Potted perennials should be fertilized more often through the summer. A diluted liquid feed should be applied once a month, ending in August so that the plants can prepare for dormancy.


Pruning Black-Eyed Susans

Black-Eyed Susans require two types of pruning each year. First, spent flower spikes should be deadheaded during the summer. This will help encourage continued blooming and color well into the fall. The second is removal of dead plant material in the fall or early spring, depending on your hardiness zone.

Black-Eyed Susans will die back to the ground in the colder zones (3-6) after the first few frosts. Gardeners in these zones should cut the plant to within 2 inches of the ground and apply a mulch for the winter. The warmer zones can let the plant be over the winter. New basal growth may even emerge before winter and stay small until the spring. The last round of flower stems may also be left on the plant to form seed and feed the birds and other wildlife all winter. 

Caring For Black-Eyed Susans in Pots

Black-Eyed Susans grow well in a container with ample drainage. The smaller varieties of Black-Eyed Susans make wonderful additions to containers with mixed seasonal plants. Common companions for Black-Eyed Susan are ornamental grasses, thyme, lavender, prostrate rosemary and coneflowers.

Regular fertilizing during the summer months will be necessary to keep plants healthy and blooming. Diluted liquid fertilizers like fish emulsion or a seaweed blend should be applied once a month. All fertilizing will need to be finished by August so that this perennial can harden off and prepare for dormancy.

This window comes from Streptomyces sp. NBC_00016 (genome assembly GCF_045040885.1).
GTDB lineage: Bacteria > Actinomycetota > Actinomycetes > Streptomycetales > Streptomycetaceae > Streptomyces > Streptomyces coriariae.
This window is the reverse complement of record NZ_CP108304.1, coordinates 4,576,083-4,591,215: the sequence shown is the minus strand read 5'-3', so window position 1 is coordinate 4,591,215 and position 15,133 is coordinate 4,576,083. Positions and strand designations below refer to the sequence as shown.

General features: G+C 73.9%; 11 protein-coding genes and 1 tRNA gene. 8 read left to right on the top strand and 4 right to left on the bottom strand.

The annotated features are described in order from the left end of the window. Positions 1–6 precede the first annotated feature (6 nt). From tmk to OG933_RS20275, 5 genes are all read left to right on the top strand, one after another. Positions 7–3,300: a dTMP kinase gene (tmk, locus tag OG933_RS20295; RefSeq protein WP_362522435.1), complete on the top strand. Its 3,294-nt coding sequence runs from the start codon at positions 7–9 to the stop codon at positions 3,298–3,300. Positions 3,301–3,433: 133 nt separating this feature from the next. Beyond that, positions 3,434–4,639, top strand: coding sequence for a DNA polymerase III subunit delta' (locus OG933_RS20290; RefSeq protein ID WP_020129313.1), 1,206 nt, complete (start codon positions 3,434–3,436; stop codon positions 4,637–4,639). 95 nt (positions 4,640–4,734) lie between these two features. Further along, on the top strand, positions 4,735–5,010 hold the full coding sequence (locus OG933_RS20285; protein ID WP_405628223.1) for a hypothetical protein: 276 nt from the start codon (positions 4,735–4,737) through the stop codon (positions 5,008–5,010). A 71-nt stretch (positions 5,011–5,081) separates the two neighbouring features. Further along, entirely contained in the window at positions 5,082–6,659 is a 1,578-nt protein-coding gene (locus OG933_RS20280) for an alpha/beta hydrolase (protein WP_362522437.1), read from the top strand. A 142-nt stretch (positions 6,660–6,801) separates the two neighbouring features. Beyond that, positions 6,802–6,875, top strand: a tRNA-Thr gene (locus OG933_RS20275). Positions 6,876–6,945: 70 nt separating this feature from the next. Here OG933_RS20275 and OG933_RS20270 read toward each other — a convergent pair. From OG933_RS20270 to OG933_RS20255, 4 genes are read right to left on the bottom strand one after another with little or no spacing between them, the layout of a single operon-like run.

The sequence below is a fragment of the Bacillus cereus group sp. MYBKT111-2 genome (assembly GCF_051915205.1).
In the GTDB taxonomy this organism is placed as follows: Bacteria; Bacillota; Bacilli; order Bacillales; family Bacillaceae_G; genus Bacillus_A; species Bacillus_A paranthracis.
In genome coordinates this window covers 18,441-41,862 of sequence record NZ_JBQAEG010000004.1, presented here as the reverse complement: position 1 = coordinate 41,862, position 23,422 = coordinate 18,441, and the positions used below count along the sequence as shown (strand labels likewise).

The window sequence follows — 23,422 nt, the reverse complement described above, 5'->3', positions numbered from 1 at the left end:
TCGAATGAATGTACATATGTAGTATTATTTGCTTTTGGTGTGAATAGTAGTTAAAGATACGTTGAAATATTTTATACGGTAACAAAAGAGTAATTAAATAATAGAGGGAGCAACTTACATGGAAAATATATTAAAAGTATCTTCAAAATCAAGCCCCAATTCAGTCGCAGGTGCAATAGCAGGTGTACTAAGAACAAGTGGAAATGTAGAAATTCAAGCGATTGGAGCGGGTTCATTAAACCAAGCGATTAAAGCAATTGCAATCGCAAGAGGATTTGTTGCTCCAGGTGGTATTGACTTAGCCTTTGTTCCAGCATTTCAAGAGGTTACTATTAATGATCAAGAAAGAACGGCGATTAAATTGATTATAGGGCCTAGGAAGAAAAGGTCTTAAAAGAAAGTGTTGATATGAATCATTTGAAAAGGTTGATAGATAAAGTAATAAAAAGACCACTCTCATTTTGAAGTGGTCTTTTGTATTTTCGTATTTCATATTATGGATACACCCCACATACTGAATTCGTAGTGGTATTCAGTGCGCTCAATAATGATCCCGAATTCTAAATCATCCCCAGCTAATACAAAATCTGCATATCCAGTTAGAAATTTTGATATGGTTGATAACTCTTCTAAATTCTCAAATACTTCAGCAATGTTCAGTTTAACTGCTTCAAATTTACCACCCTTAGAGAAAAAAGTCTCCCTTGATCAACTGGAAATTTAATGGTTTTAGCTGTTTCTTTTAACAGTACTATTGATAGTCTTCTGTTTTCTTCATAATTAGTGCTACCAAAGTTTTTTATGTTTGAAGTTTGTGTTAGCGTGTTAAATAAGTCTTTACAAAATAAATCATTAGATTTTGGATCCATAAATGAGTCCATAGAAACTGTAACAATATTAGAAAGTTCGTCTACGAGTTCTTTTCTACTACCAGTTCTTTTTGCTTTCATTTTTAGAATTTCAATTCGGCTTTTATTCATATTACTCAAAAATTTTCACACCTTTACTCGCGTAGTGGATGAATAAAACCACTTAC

Winter Care for Black-Eyed Susans

The hardy nature of Black-Eyed Susan makes it a low-maintenance winter plant. The main consideration is drainage. Poor drainage during the winter is the downfall of most perennials and shrubs. Areas of the garden that seem well-drained during the heat of the summer could become waterlogged during the winter months in areas with plentiful rain.

If Black-Eyed Susan is growing in the garden and seems to be too wet during the winter, it can be dug up and temporarily potted to spend the rest of the winter in a sheltered spot. Using mulches of finely shredded bark, leaves or compost will help to insulate the crown from the cold. Any mulch placed over crowns for the winter must be removed in early spring to prevent rotting and improve air circulation.   

Common Care Questions About Black-Eyed Susans

How Do You Save A Dying Black Susan?